Written by Kevin Jones, Principal – Ignite Selling

“We aren’t looking at any alternatives to your solution. We want to work with you and no one else.”

Wouldn’t it be nice to hear those magical words? While it is possible that some of you reading this have been in the enviable position of facing virtually no competition for a deal, it unfortunately doesn’t happen very often. In fact, some would argue that if you have a proper understanding of “competition,” then the situation of “no competition” never happens.

What is Competition?
We were working with Rich, a successful sales representative for a large financial services company. Rich’s company specialized in expense management data gathering and analytics via software tools. These tools were created to help companies better analyze employee-spending habits and identify areas where savings could be obtained. Rich was working on an opportunity in which he faced serious competition from a large national software company. This company created software tools that were similar to Rich’s company. They were also the competitor Rich most frequently faced.

Rich’s strategy for this opportunity was built around the competitive strengths and weaknesses of this one competitor, with little-to-no attention given to any other potential competitive threats. When we asked Rich to describe the competitive landscape for this opportunity, this was the first and only competitor he named. When we asked Rich if there were other alternatives the customer might choose, he responded, “Nothing serious. It’s pretty much us or them.”

Is competitive analysis and strategy really this simple? A binary choice between two alternatives?

What Does Webster Say?
Webster’s Dictionary offers one definition of competition: “The effort of two or more parties acting independently to secure the business of a third party by offering the most favorable terms.”

When we introduce the idea of competitive analysis to our clients, most begin the discussion with Webster’s definition in mind. Moreover, they think only of their traditional, familiar competitors, ones who play in the same sandbox and sell similar solutions. This is exactly the framework Rich was using when we asked him to do a competitive analysis. What we find is that most sales people tend to ignore non-traditional forms of competition. For instance, how often does real competition come from inside of our customers’ own organization? In a “make or buy” scenario, this is often where the strongest competitors lie. Moreover, given how budgets are allotted, internal competition for the same pool of money or resources is completely normal and customary. Choosing your solution is only one alternative among many for the customer.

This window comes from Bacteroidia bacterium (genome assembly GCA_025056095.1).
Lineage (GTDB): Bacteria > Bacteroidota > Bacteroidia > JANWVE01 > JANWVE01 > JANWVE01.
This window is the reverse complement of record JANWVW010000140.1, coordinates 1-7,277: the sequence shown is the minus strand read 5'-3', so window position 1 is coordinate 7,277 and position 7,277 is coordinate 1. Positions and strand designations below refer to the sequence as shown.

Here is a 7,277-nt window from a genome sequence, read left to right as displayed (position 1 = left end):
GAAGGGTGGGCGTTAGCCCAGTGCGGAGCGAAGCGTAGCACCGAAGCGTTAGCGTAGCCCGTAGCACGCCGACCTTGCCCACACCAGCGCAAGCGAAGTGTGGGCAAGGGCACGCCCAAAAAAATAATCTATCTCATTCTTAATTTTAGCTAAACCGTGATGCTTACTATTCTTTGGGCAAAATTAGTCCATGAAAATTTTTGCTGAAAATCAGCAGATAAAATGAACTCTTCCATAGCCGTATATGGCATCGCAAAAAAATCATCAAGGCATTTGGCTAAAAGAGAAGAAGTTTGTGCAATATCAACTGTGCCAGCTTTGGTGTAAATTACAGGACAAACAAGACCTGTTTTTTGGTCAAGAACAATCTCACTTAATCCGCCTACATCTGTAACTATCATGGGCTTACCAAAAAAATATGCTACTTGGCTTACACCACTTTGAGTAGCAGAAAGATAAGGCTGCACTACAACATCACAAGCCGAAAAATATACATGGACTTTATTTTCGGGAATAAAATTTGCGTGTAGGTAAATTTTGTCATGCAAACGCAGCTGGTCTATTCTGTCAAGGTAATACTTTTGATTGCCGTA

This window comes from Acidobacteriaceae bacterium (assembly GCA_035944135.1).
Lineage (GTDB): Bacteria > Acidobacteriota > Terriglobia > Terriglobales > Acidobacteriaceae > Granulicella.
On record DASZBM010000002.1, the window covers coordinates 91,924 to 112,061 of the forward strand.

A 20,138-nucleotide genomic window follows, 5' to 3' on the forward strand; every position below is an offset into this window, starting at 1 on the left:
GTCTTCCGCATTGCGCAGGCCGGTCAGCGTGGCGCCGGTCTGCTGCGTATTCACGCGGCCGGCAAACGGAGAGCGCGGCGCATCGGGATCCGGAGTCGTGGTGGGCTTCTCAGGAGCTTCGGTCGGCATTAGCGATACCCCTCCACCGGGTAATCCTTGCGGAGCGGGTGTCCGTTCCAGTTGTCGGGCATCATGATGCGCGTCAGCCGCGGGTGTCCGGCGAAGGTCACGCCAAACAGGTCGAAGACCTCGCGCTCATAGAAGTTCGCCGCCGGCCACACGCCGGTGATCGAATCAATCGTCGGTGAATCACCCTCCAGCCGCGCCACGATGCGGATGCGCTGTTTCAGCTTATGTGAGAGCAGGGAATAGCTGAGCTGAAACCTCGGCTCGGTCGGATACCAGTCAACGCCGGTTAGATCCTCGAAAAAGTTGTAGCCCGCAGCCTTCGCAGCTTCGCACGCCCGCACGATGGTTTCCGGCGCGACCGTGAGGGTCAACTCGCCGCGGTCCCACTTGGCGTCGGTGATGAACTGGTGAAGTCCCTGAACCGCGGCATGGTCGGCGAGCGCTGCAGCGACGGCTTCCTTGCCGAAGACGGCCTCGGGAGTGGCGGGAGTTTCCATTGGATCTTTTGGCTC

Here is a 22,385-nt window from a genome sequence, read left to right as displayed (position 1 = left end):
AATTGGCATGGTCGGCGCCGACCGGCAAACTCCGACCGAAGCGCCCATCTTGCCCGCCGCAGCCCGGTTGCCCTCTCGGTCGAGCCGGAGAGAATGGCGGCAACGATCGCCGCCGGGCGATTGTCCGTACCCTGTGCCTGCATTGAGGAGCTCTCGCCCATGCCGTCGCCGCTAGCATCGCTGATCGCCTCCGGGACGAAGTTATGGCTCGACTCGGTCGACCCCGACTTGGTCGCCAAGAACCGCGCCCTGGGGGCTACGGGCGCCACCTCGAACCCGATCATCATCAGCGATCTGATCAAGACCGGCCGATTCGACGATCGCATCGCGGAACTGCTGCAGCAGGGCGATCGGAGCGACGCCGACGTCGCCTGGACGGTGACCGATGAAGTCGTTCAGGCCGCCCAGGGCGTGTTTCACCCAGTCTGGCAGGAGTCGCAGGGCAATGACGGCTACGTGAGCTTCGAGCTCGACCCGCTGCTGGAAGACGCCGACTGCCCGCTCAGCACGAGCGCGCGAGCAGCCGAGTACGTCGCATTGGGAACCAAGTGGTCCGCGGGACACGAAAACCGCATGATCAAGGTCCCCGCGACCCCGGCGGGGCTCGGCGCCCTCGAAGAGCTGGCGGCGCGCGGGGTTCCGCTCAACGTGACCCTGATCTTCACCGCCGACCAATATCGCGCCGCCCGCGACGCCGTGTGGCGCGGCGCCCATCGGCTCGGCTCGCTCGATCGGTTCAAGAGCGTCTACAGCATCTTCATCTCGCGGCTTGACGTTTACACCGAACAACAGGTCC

Consequently, when we discuss competitive analysis with our clients, the first task before us is to remove their traditional blinders, and to get them to look beyond the competitors they are used to. Every alternative before the customer should be considered a legitimate competitor, and a well-thought-out competitive analysis needs to reflect the breadth of choices your customer has before them.

Think About Competition
We decided to press Rich in an attempt to stretch his thinking about his competition. The first assumption to test was how limited the competition really was. Was it simply a binary choice? At first, Rich was uncertain, but he did acknowledge that there were some small companies that might go after the business. Rich identified them as boutique consultants and did not feel they were serious competitors. In his opinion, they lacked a track record. Rich also acknowledged that his customer’s internal IT department could build a homegrown solution, but he didn’t believe that was likely. The company was continually strapped for resources in general and lacked the expertise needed for a project like this in particular. Rich admitted that there were competing priorities inside the company which could feasibly interfere with his project; however, he was confident that his project had priority because it had already been delayed for two years. Rich was sure the company would move forward and felt confident that it was a two-horse race.

Broaden Your Thinking – How Does One Choose?
Competitive analysis isn’t complicated, even when there are a large number of competitors in the mix. People typically make buying decisions following a reasonably predictable pattern. First, people determine which criteria are important to them in a solution. Second, they look at alternative options and evaluate them against the criteria they determined in step one. And lastly, they select the option that best aligns with their priorities. This is a reasonable approach to decision-making.

Regardless of how we might perceive our prospects, in this regard, prospects are generally both reasonable and predictable.